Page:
Gone are the days when etiquette was black and white. There is no formal code written on when it is most appropriate to hold a baby shower. There used to be so many rules on who could host, when it could be hosted, what gifts should be bought, food served, games played, etc. But times have changed, and so have the rules for adoption baby showers. There was a day and age where adoption itself was hush-hush, so adoption showers were unheard-of. If a shower was thrown for a mother via adoption, it was almost always small, indiscreet, and after placement. But why? Why should adoptions, which are so common, not be celebrated?
Many women do not want a baby shower prior to placement, but many women do. How should friends and family decide when to throw an adoption baby shower for the expecting couple? To read more about adoption baby showers, click to read the rest at adoption.com.
For Open Adoption Education and a great community for support, visit our page Heart For Open Adoption to join the discussions.
I had fun creating some images for my Valentine, my son (through adoption) Ezra. Each with a favorite quote of mine. I may make some more, because I left out some of my other favorite adoption quotes. Hope you enjoy them.
Luckily adoption scams are rare, but that doesn’t mean they don’t happen. With the Internet, it seems that adoption scams are easier to pull off, making them more and more common. While you shouldn’t let the fear of a scam stop you from proceeding in your adoption journey, you should be aware of, and on the lookout for, a few key indicators.
For a full list of things to be on the watch for or what you should do if you find yourself in this situation read the rest of the story at adoption.com.
Whether you are considering adoption for yourself or would like to debunk some common adoption myths for friends and family, we are here to help you! Adoption can be a scary topic, especially as things have changed with how adoptions work now verses 20+ years ago. Built on fear and lack of knowledge, myths and misconceptions form. Horror stories told through the grape vine become distorted versions of the truth, and that is all people cling to. So let’s set the record straight on some of the most common myths in the adoption world. Open your mind and put your fears to rest. We won’t sugar coat the truth, but rather inform you so you can make the best decision for your family and educate your friends and extended family along your journey.
Whether adopting domestically, internationally or through foster care, there are many misconceptions about adoption. To see some of the top myths people hoping to adopt fear click here to read the whole list on adoption.com.
Protecting our children from unnecessary confusion by setting boundaries with birth parents.
Open adoptions can be full of complex emotions. I have heard of many of different types of open adoption relationships. Some are smooth sailing while many have bumps in the road. “Boundaries” is a familiar topic when adoptive parents get together and discuss issues that arise in their relationship with their child’s first family. Most of us adoptive parents don’t like to set rules because we feel so honored to have this child entrusted to us. But when you look at boundaries as rule setting, you can set yourself up for failure. Instead, boundaries should be viewed as a method for maintaining a healthy relationship. Just as my family knows not to call too early in the morning or too late at night unless it’s an emergency, birth parents should know the limits of what we strive for to maintain normalcy. Setting the boundaries with the people in our lives means we can live comfortably, avoid unnecessary surprises, and not be annoyed because we didn’t let people know how we’d like our family to work.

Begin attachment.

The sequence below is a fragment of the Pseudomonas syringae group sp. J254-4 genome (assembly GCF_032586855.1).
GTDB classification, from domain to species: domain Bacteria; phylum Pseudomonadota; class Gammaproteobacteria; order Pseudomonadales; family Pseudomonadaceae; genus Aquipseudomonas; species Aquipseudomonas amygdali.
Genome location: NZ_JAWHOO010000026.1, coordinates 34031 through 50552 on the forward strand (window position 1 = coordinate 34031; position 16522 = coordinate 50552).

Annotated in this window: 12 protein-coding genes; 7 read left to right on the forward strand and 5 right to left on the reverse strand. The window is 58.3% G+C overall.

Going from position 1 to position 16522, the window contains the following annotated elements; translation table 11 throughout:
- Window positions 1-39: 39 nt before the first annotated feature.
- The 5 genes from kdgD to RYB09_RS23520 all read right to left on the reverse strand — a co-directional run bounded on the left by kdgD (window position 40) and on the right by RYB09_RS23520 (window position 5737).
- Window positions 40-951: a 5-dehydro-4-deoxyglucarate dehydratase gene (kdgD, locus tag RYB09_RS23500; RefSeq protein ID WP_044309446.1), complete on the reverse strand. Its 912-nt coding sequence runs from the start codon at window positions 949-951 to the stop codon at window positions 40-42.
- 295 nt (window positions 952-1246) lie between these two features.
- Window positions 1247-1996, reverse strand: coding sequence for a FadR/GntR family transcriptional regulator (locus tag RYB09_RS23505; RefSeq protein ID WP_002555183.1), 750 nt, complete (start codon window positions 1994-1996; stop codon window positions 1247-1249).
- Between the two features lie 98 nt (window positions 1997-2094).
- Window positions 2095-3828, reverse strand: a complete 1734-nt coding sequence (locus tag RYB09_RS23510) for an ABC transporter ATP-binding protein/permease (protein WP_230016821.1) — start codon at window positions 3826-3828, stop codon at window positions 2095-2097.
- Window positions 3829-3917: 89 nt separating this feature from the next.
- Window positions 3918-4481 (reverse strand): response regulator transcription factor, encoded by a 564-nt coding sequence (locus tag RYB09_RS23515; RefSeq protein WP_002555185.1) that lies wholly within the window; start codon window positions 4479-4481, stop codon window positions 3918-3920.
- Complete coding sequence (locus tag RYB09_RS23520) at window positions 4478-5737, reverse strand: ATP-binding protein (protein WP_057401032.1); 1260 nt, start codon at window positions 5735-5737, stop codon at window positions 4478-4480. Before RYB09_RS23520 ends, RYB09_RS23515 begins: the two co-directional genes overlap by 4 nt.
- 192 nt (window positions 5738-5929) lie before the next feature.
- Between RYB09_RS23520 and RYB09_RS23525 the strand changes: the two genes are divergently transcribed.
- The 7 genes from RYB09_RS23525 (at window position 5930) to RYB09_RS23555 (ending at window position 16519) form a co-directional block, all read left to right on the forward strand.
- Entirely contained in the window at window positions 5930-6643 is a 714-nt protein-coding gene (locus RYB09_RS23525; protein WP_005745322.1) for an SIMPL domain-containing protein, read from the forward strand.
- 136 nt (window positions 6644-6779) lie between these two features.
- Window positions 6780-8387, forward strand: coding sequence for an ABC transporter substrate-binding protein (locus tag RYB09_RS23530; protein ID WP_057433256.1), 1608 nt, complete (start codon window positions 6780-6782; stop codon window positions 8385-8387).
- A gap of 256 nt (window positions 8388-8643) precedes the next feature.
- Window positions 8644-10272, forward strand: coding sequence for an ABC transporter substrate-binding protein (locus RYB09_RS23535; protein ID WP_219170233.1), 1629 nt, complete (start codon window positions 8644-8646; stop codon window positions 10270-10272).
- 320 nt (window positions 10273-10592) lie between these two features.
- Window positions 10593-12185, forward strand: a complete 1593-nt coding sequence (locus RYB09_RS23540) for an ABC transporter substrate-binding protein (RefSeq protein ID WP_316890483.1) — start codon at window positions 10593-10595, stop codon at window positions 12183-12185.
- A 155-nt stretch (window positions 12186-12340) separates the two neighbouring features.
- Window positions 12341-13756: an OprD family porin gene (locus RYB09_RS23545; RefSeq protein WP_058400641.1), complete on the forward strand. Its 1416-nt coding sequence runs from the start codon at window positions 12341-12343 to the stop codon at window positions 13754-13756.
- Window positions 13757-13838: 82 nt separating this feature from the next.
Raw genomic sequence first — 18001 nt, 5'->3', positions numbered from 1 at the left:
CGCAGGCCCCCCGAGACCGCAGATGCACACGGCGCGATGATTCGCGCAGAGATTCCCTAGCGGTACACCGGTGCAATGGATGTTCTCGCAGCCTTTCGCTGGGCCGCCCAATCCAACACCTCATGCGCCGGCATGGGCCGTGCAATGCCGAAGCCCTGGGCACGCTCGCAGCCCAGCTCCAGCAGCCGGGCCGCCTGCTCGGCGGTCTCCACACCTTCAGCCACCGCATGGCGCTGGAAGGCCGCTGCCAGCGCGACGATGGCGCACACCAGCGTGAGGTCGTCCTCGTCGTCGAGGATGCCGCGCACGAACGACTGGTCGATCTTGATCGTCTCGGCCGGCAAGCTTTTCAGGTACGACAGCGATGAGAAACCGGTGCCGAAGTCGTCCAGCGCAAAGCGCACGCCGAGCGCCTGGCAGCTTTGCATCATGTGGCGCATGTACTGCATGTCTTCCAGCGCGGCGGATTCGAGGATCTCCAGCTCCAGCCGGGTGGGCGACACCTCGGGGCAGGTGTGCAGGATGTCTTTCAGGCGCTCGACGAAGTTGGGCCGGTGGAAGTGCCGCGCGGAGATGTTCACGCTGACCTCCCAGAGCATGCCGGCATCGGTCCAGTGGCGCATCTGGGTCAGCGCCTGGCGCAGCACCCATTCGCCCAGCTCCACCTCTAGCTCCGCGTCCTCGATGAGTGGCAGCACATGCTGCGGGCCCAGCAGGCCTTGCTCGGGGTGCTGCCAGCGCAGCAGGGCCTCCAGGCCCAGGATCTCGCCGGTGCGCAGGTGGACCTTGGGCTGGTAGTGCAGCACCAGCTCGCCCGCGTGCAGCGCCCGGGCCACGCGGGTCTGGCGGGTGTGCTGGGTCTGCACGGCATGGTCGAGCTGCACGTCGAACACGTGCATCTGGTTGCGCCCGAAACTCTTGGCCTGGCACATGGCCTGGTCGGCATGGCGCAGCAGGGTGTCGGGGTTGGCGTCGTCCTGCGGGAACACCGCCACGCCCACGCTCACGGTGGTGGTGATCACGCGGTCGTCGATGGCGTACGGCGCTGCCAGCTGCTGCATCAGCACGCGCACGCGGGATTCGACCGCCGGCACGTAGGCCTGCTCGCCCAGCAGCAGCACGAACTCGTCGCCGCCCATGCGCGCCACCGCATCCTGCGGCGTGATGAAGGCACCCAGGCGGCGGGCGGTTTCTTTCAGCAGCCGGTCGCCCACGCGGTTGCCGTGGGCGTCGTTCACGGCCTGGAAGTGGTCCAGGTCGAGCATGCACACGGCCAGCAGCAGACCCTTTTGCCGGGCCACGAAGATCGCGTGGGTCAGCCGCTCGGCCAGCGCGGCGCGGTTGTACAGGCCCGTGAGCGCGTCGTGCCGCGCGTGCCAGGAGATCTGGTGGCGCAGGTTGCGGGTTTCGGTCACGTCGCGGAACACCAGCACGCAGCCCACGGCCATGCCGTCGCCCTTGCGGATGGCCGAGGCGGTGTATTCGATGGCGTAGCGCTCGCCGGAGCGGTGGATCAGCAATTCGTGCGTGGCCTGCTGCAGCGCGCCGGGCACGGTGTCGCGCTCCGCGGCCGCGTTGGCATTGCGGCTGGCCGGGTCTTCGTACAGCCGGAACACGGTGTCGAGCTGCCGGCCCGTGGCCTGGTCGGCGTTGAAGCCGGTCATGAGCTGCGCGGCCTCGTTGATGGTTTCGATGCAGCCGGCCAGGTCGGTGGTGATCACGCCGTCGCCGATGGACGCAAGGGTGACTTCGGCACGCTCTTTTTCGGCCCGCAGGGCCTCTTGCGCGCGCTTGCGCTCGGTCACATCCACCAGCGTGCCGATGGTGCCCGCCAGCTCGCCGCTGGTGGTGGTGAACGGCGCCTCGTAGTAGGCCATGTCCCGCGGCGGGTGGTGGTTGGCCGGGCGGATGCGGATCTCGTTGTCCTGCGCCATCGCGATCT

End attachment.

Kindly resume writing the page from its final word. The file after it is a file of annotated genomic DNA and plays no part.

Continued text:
Navigating an open adoption and the surprising emotions that come along with it mean that sometimes we say things before thinking. Communicating with the child as well as with each other is so important. To find out some tips on how to best communicate with your child placed for adoption, follow this link to adoption.com for more. You will find tips with communicating with the child, but that when in doubt having a conversation with the adoptive parents is always a good idea too. Together you can make sure the child’s best interests are always put first.
With the hustle and bustle of the busy holiday season, making sure your child’s birth family isn’t left out can sometimes be a challenge. Open adoption is a beautiful blessing, but can sometimes add extra stress to the holidays. I am a giver. My personality has a hard time saying no to anyone, so I often feel very much overwhelmed and then run down after the holidays because I don’t want to disappoint anyone or miss any special events. My husband and I both have parents that divorced and remarried, adding even more family to each side. We each have two sides with separate traditions to incorporate into each holiday. I too was married once before and share a son with my first husband. Then add in open adoption and it’s another branch of our family.
We have become good at creative celebrations. We are so lucky that new traditions have begun forming as the next generation adds new dynamics. We have been able to extend the holidays to alternative dates in order to accommodate everyone.
To read more about how to best prepare everyone for spending the holidays with your child’s birth family, click here to visit adoption.com.